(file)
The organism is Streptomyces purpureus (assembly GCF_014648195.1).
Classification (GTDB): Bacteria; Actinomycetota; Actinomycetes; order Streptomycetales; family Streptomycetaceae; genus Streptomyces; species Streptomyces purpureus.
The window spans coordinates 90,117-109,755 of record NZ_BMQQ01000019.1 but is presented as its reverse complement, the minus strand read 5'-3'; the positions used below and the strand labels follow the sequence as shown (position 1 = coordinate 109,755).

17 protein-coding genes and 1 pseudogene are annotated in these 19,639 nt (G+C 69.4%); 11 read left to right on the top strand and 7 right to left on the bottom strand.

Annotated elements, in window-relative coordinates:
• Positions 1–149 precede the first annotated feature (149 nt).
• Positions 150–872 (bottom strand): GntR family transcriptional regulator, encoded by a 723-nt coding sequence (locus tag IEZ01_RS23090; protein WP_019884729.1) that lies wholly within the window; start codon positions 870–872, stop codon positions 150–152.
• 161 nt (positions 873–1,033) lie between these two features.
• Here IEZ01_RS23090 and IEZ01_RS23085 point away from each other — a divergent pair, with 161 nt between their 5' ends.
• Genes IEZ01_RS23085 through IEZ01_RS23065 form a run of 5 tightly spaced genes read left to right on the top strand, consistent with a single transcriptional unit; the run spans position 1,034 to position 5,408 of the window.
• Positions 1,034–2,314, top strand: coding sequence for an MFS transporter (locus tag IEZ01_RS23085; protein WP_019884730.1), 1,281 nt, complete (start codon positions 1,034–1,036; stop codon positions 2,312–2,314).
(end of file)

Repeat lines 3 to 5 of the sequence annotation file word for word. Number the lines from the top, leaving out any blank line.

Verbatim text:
The window spans coordinates 90,117-109,755 of record NZ_BMQQ01000019.1 but is presented as its reverse complement, the minus strand read 5'-3'; the positions used below and the strand labels follow the sequence as shown (position 1 = coordinate 109,755).

17 protein-coding genes and 1 pseudogene are annotated in these 19,639 nt (G+C 69.4%); 11 read left to right on the top strand and 7 right to left on the bottom strand.

Annotated elements, in window-relative coordinates: